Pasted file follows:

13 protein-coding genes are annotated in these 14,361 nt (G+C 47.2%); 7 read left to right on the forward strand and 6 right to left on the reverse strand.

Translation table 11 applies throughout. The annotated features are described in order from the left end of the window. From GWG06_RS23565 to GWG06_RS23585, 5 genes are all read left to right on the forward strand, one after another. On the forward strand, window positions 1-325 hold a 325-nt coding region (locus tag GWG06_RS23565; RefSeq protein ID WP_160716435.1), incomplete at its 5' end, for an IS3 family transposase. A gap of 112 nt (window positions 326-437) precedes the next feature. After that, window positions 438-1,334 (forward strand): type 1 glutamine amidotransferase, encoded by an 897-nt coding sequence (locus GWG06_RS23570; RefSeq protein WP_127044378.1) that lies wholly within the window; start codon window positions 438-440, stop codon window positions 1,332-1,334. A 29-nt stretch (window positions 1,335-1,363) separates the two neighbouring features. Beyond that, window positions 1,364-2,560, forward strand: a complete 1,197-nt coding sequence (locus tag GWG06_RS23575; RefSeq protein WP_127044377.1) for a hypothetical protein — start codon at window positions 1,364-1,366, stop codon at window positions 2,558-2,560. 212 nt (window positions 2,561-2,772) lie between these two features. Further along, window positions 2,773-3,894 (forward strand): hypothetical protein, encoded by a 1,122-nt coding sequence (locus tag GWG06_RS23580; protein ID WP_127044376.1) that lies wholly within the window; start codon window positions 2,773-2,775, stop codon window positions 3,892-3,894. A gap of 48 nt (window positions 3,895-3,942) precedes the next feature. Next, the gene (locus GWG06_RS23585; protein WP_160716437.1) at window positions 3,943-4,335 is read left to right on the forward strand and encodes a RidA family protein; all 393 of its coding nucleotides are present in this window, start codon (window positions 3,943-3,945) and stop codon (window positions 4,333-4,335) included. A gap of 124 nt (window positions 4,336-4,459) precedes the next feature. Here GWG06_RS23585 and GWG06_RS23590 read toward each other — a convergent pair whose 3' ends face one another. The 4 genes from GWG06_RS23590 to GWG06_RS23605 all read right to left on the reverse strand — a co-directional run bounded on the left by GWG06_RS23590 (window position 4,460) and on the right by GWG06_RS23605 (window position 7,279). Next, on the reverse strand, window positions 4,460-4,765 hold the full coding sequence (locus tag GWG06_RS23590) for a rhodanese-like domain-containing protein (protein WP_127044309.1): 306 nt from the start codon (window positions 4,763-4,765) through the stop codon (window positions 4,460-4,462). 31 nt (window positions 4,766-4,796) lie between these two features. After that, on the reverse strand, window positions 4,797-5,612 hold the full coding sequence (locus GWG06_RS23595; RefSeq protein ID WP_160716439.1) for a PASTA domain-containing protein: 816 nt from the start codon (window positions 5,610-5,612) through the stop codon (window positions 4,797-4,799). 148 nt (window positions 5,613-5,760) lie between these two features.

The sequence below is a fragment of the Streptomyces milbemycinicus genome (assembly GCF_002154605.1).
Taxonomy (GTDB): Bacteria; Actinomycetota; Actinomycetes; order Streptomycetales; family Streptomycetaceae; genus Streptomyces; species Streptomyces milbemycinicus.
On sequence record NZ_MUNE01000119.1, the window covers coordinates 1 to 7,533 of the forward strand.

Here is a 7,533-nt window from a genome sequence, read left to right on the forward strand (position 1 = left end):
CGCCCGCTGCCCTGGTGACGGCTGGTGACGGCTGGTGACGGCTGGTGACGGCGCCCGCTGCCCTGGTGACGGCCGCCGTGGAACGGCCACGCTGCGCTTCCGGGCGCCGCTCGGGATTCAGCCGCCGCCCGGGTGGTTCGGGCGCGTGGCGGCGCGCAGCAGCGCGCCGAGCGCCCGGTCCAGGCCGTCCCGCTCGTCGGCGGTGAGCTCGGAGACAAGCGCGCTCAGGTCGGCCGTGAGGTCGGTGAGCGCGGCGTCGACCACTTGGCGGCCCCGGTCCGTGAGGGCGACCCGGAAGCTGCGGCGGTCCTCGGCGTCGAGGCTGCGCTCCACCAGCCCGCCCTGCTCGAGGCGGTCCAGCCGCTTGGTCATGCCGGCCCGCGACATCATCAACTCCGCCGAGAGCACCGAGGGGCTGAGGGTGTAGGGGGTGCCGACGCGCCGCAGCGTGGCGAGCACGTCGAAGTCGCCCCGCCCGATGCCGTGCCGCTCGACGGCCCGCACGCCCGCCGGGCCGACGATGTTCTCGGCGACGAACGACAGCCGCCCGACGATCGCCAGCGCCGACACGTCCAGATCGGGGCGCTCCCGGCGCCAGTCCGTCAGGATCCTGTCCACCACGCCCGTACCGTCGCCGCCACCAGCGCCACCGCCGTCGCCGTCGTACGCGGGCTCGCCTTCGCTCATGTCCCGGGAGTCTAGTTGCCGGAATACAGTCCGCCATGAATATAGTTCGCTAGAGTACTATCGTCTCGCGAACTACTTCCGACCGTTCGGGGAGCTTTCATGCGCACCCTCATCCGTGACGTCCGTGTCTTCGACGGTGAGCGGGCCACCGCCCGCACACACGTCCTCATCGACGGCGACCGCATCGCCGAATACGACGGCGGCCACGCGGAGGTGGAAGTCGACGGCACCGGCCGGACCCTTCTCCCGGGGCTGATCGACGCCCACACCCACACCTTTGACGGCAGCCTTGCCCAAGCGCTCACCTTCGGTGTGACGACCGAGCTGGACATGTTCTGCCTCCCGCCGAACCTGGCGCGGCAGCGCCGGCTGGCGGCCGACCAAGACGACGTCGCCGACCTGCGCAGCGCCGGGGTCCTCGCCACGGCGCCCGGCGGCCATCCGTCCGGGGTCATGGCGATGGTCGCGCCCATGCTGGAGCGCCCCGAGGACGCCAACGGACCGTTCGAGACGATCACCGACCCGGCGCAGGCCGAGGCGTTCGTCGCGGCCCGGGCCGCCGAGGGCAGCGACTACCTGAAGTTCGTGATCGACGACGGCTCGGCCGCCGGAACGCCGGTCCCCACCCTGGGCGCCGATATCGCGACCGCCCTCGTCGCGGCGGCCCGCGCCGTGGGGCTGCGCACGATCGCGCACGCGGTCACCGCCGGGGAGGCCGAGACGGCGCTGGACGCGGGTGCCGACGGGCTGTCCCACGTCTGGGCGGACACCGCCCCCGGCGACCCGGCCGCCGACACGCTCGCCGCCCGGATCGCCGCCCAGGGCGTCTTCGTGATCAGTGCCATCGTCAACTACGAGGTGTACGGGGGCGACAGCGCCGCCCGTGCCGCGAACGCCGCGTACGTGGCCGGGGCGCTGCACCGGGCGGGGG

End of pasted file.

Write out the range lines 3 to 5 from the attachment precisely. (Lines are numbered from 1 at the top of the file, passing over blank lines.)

The sequence below is a fragment of the Streptomyces milbemycinicus genome (assembly GCF_002154605.1).
Taxonomy (GTDB): Bacteria; Actinomycetota; Actinomycetes; order Streptomycetales; family Streptomycetaceae; genus Streptomyces; species Streptomyces milbemycinicus.
On sequence record NZ_MUNE01000119.1, the window covers coordinates 1 to 7,533 of the forward strand.